Academic journal article The Fletcher Forum of World Affairs

The Rule of Law under Siege: A Foreword

Academic journal article The Fletcher Forum of World Affairs

The Rule of Law under Siege: A Foreword

Article excerpt

INTRODUCTION

This volume of The Fletcher Forum on the rule of law could not be timelier. It addresses an elusive and surprisingly contested concept, the central premise of which is that no person is above the law, including those who govern. The concept dates back to Greek and Roman antiquity, but the term came into common usage in the nineteenth century when it was associated with the rise of liberal democracies.1 It is normally used to describe governance at the national level, but in recent years has been applied to global governance as well. It has implications for international relations in two respects: it is seen as an ideal that ought to be promoted within states and as an ideal that ought to govern relations between states.

One need not look beyond the headlines to see that the rule of law is under siege at both levels.2 From one perspective, this is not necessarily a bad thing. For many years, law students have been taught that faith in the rule of law as an unqualified good is either hopelessly naive or positively malign. It is either a utopian ideal that no society lives up to-certainly not international society-or it is an instrument by which the powerful perpetuate their power at the expense of the people who are supposed to be protected by the law.

While these critiques help to illuminate the fallacy that law can be separated from politics-or from the exercise of power-if taken too far, they are dangerous. At the national level, when so-called populists are undermining democratic institutions in the name of "ordinary people," abandoning the rule of law as an ideal is an invitation to arbitrary or, at worst, tyrannical governance. At the international level, when multilateral institutions and principled forms of cooperation are scoffed at, giving up on international law brings us a step closer to Thucydides' dictum that the strong do what they can and the weak suffer what they must. While critical examination of the rule of law is warranted, in this day and age we must be careful not to let healthy skepticism blind us to law's virtues.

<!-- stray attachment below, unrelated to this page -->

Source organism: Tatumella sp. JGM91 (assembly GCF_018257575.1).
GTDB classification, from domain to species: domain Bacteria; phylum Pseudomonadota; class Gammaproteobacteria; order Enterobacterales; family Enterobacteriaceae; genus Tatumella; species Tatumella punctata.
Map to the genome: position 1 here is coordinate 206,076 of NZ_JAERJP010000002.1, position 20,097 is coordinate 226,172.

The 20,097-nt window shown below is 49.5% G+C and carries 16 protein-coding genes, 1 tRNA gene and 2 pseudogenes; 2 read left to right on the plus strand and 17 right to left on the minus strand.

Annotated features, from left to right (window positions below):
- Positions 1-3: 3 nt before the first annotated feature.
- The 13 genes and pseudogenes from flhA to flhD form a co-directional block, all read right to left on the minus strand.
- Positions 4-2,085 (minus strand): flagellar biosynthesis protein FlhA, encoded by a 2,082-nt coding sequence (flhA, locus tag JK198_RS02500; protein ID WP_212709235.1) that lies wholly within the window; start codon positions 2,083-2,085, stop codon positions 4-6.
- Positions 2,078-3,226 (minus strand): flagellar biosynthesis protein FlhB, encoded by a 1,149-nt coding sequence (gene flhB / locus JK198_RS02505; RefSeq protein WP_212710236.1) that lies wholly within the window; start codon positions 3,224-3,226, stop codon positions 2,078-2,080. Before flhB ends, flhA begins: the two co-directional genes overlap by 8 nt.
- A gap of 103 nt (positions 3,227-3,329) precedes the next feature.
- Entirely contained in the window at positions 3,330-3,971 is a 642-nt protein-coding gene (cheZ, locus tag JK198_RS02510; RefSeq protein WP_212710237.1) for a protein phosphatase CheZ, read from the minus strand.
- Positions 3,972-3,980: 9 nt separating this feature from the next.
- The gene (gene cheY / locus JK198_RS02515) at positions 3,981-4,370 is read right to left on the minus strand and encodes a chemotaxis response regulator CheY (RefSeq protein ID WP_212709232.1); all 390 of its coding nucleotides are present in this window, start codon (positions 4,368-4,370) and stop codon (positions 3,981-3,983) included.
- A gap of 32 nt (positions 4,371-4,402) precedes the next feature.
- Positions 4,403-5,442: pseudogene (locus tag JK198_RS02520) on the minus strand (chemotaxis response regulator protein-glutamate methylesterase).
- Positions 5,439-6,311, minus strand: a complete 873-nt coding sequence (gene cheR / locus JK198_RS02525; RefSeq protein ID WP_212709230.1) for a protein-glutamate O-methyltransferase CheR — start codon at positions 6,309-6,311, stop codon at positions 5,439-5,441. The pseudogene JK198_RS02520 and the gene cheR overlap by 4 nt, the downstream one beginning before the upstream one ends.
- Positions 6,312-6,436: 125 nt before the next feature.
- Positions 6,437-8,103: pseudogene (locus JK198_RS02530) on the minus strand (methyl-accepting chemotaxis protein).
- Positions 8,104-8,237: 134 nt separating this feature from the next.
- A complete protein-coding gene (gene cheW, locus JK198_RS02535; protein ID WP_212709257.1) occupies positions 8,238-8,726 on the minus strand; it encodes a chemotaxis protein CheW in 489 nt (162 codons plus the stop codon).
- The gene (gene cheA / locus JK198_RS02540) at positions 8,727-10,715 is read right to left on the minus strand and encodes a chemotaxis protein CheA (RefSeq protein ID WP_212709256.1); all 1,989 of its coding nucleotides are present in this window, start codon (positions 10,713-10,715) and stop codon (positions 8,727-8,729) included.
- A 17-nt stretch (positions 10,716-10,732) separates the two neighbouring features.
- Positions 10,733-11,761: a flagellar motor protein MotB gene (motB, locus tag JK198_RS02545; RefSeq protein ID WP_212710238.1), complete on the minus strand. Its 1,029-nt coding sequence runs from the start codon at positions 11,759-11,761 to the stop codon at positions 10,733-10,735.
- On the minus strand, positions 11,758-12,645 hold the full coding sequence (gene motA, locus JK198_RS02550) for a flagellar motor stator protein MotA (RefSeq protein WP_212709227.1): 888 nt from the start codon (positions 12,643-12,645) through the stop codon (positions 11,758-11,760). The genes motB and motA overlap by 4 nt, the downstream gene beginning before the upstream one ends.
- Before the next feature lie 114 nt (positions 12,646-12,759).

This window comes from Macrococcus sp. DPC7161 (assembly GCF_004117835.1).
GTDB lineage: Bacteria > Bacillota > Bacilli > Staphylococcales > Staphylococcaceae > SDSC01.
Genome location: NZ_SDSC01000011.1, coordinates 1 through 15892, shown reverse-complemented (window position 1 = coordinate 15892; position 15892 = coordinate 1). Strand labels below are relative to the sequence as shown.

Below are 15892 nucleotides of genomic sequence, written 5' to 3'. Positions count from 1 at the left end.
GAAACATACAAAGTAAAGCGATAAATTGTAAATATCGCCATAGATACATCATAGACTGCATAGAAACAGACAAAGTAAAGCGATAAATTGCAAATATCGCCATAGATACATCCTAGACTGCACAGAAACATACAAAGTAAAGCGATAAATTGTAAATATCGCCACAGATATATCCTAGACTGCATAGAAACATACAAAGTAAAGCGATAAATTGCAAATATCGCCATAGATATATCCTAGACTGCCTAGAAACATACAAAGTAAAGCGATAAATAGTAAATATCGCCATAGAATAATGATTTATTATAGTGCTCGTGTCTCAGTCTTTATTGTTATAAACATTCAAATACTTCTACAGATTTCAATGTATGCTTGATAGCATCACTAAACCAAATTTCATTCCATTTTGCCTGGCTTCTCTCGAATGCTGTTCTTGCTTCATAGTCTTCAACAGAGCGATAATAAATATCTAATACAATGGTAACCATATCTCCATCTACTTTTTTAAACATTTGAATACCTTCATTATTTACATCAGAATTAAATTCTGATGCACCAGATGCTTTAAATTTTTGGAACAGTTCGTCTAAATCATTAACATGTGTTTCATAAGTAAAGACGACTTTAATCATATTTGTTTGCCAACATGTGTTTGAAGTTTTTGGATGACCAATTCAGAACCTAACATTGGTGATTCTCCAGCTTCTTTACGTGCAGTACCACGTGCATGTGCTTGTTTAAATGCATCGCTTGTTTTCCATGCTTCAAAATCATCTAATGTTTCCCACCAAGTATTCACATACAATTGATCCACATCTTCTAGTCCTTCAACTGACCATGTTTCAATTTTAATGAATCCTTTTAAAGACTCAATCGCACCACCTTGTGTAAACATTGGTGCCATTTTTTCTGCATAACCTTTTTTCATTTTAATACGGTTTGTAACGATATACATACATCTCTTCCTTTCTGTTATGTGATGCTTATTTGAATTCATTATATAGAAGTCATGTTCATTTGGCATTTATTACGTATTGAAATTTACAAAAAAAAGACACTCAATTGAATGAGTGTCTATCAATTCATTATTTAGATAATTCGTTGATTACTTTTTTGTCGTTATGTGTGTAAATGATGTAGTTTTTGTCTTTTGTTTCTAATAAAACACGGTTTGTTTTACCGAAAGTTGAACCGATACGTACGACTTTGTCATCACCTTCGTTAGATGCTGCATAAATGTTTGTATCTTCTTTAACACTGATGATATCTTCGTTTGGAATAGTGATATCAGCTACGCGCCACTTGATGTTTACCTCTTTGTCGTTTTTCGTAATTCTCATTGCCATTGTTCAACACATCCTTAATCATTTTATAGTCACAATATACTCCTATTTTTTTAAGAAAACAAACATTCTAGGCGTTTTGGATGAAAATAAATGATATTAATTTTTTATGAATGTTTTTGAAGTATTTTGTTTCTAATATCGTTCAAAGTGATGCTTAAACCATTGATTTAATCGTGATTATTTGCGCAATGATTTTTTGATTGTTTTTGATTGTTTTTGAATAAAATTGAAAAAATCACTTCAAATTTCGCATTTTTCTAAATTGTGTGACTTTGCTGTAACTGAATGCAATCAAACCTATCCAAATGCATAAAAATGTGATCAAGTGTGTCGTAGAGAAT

RULE OF LAW AT THE NATIONAL LEVEL

In a 2019 article, legal philosopher Joseph Raz provides a straightforward explanation of what the rule of law means.3 Acknowledging that there are different definitions of the term, he suggests that the following five principles are common to virtually all accounts of the doctrine: the law must be (1) reasonably clear, (2) reasonably stable, (3) publicly available, (4) generalizable and (5) applied prospectively, not retroactively.4 Jeremy Waldron offers a similar definition as a starting point, but adds to the five formal principles the processes by which the principles are administered, the institutions that their administration requires, and-more controversially-certain substantive ideals like the presumption of liberty.5

The United Nations has its own definition, first articulated by UN Secretary-General Kofi Annan in 2004:

...the rule of law is a principle of governance in which all persons, institutions and entities, public and private, including the State itself, are accountable to laws that are publicly promulgated, equally enforced and independently adjudicated, and which are consistent with international human rights norms and standards. It requires measures to ensure adherence to the principles of supremacy of the law, equality before the law, accountability to the law, fairness in the application of the law, separation of powers, participation in decision-making, legal certainty, avoidance of arbitrariness, and procedural and legal transparency.6

This definition, and expressions of a commitment to it, found their way into various inter-governmental documents.7 In a recent speech, UN Assistant Secretary-General Volker Turk claimed the rule of law is a prerequisite for peace, development, and human rights.8 He said it is fundamental to the social contract between governments and people and called it an "essential element of building resilient societies. …

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